Cultural Values, Norms of Action, and Claims to Universality ()
A normative expression makes a validity claim to the effect that a certain act is right or wrong. The meaning of that validity claim is, in part, the set of reasons that could be given in its support. The imperative speech act citing a norm rests upon the claim that people should follow it. There may be a circle of intersubjective recognition (but not necessarily general assent) among some members of a culture regarding a cultural value. Cultural values of the type Habermas has in mind are those that arise in "the discussions of art, music, and literary criticism" (TCA1, p. 20). That is, they are not values of a culture (e.g., Hispanic); they are simply values of culture (i.e., "high" culture, e.g., oenophilia). The values expressed in such contexts may be advanced, but are typically not successfully defended, as universals.
A cultural value becomes a normative value to the extent that its proponent suggests that it does indeed apply to others generally. The question appears to be, then, whether a personal value crosses the line into normative territory when, "if occasion arises," others begin to critique it. But I think that people do generally -- indeed, almost invariably -- internally critique personal values expressed by others, regardless of whether those values consist of personal reflections on (high) culture or on less commonly approved phenomena.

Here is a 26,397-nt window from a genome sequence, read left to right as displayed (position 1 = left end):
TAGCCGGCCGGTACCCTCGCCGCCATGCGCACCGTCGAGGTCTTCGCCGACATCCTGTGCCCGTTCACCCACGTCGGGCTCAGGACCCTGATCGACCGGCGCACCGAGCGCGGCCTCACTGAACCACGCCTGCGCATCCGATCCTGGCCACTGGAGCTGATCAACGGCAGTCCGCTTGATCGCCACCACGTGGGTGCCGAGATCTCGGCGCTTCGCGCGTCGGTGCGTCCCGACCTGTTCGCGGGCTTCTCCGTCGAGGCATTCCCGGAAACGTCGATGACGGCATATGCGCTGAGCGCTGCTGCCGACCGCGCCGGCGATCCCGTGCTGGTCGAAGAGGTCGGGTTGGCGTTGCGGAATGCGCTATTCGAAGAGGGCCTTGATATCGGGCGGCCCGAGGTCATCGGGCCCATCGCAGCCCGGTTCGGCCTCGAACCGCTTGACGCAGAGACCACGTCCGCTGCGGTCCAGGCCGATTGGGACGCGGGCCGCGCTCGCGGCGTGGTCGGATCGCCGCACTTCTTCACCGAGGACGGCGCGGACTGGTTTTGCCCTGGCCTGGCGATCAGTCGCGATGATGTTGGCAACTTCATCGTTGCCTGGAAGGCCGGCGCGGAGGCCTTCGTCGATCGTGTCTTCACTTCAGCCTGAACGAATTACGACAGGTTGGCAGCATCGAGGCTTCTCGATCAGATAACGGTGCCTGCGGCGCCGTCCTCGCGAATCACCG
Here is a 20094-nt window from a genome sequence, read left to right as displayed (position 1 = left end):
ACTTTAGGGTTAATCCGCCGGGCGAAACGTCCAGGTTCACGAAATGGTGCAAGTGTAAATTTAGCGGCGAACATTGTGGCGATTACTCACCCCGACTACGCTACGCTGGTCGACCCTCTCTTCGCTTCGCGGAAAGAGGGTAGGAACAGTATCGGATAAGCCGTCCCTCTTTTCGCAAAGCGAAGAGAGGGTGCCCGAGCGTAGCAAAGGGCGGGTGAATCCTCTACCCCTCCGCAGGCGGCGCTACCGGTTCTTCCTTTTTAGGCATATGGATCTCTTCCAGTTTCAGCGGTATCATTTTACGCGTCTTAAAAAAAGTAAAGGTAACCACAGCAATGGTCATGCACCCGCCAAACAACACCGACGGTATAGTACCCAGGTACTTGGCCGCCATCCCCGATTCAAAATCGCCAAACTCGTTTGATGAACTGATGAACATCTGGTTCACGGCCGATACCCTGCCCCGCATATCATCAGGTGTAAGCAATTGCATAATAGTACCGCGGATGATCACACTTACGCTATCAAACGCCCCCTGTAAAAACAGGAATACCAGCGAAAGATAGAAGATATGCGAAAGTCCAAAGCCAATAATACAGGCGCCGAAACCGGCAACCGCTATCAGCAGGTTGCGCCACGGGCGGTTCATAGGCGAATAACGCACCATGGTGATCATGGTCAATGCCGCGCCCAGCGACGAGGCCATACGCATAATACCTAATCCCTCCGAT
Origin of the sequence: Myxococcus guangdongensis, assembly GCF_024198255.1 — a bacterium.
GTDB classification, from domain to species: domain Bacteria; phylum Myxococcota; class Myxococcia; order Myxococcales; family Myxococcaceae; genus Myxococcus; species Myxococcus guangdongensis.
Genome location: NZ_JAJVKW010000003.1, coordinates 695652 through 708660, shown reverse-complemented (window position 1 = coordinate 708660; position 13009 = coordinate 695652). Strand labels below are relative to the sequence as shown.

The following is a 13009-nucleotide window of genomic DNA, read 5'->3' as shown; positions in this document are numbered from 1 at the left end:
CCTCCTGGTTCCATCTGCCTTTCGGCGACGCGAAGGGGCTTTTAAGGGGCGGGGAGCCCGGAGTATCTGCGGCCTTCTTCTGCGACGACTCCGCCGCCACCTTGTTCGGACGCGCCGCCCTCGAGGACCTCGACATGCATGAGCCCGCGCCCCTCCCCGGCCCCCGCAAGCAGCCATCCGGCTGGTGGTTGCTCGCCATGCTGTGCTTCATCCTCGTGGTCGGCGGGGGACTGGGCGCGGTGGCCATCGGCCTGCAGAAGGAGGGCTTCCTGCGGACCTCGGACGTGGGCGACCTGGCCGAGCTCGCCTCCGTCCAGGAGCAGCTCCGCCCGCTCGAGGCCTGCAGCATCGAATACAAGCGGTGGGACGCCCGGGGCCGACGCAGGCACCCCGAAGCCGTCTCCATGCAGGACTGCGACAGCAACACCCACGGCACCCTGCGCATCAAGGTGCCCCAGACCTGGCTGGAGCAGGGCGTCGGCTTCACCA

I would construe the rotten apples example as an instance of "one’s own desires and inclinations" (TCA1, p. 21) -- which, in the reference to desires, seems to me to be a continuation of the concept of the reference to desires on page 20. That is, on page 21 Habermas seems to be addressing the case of self-deception, but without seeming to depart from his attention to cultural values.
On page 19, Habermas distinguished the objectivist perspective of theoretical discourse from the internalist approach that people do (and/or should?) adopt toward personal values (i.e., "interpreted needs and wants") in practical discourse. In the internalist, personal context of value claims, there is presumably neither attempt nor desire to bind others to any common standard capable of being argued over in theoretical discourse.